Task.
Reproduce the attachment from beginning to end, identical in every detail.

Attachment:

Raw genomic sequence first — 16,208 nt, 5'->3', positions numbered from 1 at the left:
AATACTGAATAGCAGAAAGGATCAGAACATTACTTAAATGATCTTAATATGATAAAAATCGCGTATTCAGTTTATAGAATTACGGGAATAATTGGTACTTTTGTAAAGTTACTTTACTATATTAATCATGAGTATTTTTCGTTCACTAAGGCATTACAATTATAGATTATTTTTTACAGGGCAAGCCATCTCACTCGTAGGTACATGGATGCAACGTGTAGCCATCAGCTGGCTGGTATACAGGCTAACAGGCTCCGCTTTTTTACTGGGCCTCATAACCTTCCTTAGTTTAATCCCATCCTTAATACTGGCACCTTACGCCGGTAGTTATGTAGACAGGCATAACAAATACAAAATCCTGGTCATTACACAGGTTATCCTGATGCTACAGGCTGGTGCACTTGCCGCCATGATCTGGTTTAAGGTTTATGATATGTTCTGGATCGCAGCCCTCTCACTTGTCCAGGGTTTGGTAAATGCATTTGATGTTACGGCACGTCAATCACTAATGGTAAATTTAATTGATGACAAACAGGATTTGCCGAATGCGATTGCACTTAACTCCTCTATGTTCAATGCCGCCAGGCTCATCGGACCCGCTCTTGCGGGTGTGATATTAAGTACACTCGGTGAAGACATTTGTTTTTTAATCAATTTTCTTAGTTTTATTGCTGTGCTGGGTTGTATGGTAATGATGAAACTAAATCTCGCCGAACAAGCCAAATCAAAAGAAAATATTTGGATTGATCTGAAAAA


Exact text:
Raw genomic sequence first — 16,208 nt, 5'->3', positions numbered from 1 at the left:
AATACTGAATAGCAGAAAGGATCAGAACATTACTTAAATGATCTTAATATGATAAAAATCGCGTATTCAGTTTATAGAATTACGGGAATAATTGGTACTTTTGTAAAGTTACTTTACTATATTAATCATGAGTATTTTTCGTTCACTAAGGCATTACAATTATAGATTATTTTTTACAGGGCAAGCCATCTCACTCGTAGGTACATGGATGCAACGTGTAGCCATCAGCTGGCTGGTATACAGGCTAACAGGCTCCGCTTTTTTACTGGGCCTCATAACCTTCCTTAGTTTAATCCCATCCTTAATACTGGCACCTTACGCCGGTAGTTATGTAGACAGGCATAACAAATACAAAATCCTGGTCATTACACAGGTTATCCTGATGCTACAGGCTGGTGCACTTGCCGCCATGATCTGGTTTAAGGTTTATGATATGTTCTGGATCGCAGCCCTCTCACTTGTCCAGGGTTTGGTAAATGCATTTGATGTTACGGCACGTCAATCACTAATGGTAAATTTAATTGATGACAAACAGGATTTGCCGAATGCGATTGCACTTAACTCCTCTATGTTCAATGCCGCCAGGCTCATCGGACCCGCTCTTGCGGGTGTGATATTAAGTACACTCGGTGAAGACATTTGTTTTTTAATCAATTTTCTTAGTTTTATTGCTGTGCTGGGTTGTATGGTAATGATGAAACTAAATCTCGCCGAACAAGCCAAATCAAAAGAAAATATTTGGATTGATCTGAAAAA